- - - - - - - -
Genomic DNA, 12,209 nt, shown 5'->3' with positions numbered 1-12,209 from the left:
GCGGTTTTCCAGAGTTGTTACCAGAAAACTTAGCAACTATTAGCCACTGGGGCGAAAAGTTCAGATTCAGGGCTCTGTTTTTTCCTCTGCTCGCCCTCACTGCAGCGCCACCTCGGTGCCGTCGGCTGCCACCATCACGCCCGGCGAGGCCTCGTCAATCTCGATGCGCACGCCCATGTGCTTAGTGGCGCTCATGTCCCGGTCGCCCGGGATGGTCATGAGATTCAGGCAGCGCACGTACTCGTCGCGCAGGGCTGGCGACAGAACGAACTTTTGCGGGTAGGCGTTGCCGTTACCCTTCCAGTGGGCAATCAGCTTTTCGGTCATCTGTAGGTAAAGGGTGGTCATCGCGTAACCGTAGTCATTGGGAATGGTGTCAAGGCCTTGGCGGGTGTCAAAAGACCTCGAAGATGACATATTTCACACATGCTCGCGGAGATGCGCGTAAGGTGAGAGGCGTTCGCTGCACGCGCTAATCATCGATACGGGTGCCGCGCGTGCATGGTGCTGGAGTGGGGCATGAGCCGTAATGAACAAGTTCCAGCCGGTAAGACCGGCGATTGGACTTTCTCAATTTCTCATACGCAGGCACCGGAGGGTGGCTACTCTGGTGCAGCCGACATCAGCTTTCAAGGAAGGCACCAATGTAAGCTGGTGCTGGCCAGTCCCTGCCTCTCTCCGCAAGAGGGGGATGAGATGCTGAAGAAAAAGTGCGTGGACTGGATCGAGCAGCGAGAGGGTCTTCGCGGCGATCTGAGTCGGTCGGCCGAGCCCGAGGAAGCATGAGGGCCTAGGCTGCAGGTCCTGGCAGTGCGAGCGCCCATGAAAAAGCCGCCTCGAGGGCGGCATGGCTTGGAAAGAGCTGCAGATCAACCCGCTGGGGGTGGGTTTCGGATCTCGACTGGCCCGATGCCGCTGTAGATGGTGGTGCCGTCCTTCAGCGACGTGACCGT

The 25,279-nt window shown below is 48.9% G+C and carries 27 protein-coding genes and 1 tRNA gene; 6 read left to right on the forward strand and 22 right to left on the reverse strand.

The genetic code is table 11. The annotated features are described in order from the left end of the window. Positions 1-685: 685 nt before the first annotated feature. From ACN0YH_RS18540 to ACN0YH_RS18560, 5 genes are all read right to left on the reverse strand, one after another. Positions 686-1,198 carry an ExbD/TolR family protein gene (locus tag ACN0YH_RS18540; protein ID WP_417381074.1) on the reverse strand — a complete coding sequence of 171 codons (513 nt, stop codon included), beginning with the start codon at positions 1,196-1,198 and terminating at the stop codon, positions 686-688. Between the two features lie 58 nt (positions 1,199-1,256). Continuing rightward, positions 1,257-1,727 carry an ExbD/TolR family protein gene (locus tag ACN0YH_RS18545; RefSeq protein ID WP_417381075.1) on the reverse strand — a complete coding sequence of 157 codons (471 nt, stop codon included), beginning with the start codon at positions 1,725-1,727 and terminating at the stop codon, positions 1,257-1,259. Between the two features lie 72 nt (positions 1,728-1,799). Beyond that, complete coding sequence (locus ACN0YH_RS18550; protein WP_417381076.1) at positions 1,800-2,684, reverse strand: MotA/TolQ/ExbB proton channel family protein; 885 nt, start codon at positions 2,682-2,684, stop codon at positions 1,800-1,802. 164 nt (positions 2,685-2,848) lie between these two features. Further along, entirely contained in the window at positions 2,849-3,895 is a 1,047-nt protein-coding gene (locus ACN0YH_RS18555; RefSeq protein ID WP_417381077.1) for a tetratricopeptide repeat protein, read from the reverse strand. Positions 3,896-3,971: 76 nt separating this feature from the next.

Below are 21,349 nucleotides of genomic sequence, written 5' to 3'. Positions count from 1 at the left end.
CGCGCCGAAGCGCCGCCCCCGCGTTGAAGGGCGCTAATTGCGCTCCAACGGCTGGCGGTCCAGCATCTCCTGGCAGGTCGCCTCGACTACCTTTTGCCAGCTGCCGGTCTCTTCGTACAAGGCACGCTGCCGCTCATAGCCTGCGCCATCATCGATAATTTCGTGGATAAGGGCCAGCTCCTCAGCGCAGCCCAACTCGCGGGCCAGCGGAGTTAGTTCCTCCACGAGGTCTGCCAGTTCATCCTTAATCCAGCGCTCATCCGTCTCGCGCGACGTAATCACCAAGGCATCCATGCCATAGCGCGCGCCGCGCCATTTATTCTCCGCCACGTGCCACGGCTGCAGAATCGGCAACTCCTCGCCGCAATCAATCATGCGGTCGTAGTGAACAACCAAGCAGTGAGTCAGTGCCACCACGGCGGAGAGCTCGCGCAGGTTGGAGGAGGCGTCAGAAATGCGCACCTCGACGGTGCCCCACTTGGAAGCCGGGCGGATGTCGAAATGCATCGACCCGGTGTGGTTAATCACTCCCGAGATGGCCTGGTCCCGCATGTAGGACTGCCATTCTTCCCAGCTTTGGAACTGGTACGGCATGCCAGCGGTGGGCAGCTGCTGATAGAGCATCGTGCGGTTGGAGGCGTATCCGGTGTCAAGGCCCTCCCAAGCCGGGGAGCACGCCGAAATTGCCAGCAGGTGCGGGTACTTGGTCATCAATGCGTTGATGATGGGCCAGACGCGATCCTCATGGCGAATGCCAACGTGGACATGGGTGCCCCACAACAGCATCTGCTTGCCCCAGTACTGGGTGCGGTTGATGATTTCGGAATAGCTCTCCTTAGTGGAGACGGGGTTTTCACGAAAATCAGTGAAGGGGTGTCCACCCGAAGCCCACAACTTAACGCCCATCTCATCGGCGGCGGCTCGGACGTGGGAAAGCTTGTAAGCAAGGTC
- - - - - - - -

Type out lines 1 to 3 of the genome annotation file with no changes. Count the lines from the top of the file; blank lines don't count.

Genomic DNA, 12,209 nt, shown 5'->3' with positions numbered 1-12,209 from the left:
GCGGTTTTCCAGAGTTGTTACCAGAAAACTTAGCAACTATTAGCCACTGGGGCGAAAAGTTCAGATTCAGGGCTCTGTTTTTTCCTCTGCTCGCCCTCACTGCAGCGCCACCTCGGTGCCGTCGGCTGCCACCATCACGCCCGGCGAGGCCTCGTCAATCTCGATGCGCACGCCCATGTGCTTAGTGGCGCTCATGTCCCGGTCGCCCGGGATGGTCATGAGATTCAGGCAGCGCACGTACTCGTCGCGCAGGGCTGGCGACAGAACGAACTTTTGCGGGTAGGCGTTGCCGTTACCCTTCCAGTGGGCAATCAGCTTTTCGGTCATCTGTAGGTAAAGGGTGGTCATCGCGTAACCGTAGTCATTGGGAATGGTGTCAAGGCCTTGGCGGGTGTCAAAAGACCTCGAAGATGACATATTTCACACATGCTCGCGGAGATGCGCGTAAGGTGAGAGGCGTTCGCTGCACGCGCTAATCATCGATACGGGTGCCGCGCGTGCATGGTGCTGGAGTGGGGCATGAGCCGTAATGAACAAGTTCCAGCCGGTAAGACCGGCGATTGGACTTTCTCAATTTCTCATACGCAGGCACCGGAGGGTGGCTACTCTGGTGCAGCCGACATCAGCTTTCAAGGAAGGCACCAATGTAAGCTGGTGCTGGCCAGTCCCTGCCTCTCTCCGCAAGAGGGGGATGAGATGCTGAAGAAAAAGTGCGTGGACTGGATCGAGCAGCGAGAGGGTCTTCGCGGCGATCTGAGTCGGTCGGCCGAGCCCGAGGAAGCATGAGGGCCTAGGCTGCAGGTCCTGGCAGTGCGAGCGCCCATGAAAAAGCCGCCTCGAGGGCGGCATGGCTTGGAAAGAGCTGCAGATCAACCCGCTGGGGGTGGGTTTCGGATCTCGACTGGCCCGATGCCGCTGTAGATGGTGGTGCCGTCCTTCAGCGACGTGACCGT

The 25,279-nt window shown below is 48.9% G+C and carries 27 protein-coding genes and 1 tRNA gene; 6 read left to right on the forward strand and 22 right to left on the reverse strand.